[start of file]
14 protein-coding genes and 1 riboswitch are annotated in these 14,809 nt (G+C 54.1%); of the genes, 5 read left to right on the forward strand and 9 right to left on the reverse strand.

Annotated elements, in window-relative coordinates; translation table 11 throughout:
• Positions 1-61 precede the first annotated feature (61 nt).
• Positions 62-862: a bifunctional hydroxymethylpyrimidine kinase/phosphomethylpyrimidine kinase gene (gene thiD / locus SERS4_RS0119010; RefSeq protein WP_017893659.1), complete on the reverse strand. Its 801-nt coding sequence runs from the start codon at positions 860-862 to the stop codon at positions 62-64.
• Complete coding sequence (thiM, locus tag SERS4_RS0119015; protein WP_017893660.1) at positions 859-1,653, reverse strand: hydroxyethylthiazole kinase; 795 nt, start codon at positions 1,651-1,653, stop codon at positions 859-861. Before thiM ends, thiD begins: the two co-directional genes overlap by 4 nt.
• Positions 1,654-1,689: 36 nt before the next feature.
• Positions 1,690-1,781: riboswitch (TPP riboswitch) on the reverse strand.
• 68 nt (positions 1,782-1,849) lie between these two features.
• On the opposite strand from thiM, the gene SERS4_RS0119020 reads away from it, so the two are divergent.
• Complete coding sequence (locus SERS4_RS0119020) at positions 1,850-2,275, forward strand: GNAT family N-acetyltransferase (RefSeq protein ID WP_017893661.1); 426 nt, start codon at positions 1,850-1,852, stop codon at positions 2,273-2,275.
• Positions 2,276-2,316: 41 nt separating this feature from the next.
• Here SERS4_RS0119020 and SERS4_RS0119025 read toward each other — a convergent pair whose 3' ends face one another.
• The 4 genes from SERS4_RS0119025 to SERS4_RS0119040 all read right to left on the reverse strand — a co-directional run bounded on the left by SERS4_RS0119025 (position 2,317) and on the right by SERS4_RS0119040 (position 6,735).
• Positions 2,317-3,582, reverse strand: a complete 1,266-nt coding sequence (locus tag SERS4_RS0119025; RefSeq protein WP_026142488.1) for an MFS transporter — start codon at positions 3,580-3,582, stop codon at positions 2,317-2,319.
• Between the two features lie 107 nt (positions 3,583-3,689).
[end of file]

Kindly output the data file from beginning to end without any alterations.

14 protein-coding genes and 1 riboswitch are annotated in these 14,809 nt (G+C 54.1%); of the genes, 5 read left to right on the forward strand and 9 right to left on the reverse strand.

Annotated elements, in window-relative coordinates; translation table 11 throughout:
• Positions 1-61 precede the first annotated feature (61 nt).
• Positions 62-862: a bifunctional hydroxymethylpyrimidine kinase/phosphomethylpyrimidine kinase gene (gene thiD / locus SERS4_RS0119010; RefSeq protein WP_017893659.1), complete on the reverse strand. Its 801-nt coding sequence runs from the start codon at positions 860-862 to the stop codon at positions 62-64.
• Complete coding sequence (thiM, locus tag SERS4_RS0119015; protein WP_017893660.1) at positions 859-1,653, reverse strand: hydroxyethylthiazole kinase; 795 nt, start codon at positions 1,651-1,653, stop codon at positions 859-861. Before thiM ends, thiD begins: the two co-directional genes overlap by 4 nt.
• Positions 1,654-1,689: 36 nt before the next feature.
• Positions 1,690-1,781: riboswitch (TPP riboswitch) on the reverse strand.
• 68 nt (positions 1,782-1,849) lie between these two features.
• On the opposite strand from thiM, the gene SERS4_RS0119020 reads away from it, so the two are divergent.
• Complete coding sequence (locus SERS4_RS0119020) at positions 1,850-2,275, forward strand: GNAT family N-acetyltransferase (RefSeq protein ID WP_017893661.1); 426 nt, start codon at positions 1,850-1,852, stop codon at positions 2,273-2,275.
• Positions 2,276-2,316: 41 nt separating this feature from the next.
• Here SERS4_RS0119020 and SERS4_RS0119025 read toward each other — a convergent pair whose 3' ends face one another.
• The 4 genes from SERS4_RS0119025 to SERS4_RS0119040 all read right to left on the reverse strand — a co-directional run bounded on the left by SERS4_RS0119025 (position 2,317) and on the right by SERS4_RS0119040 (position 6,735).
• Positions 2,317-3,582, reverse strand: a complete 1,266-nt coding sequence (locus tag SERS4_RS0119025; RefSeq protein WP_026142488.1) for an MFS transporter — start codon at positions 3,580-3,582, stop codon at positions 2,317-2,319.
• Between the two features lie 107 nt (positions 3,583-3,689).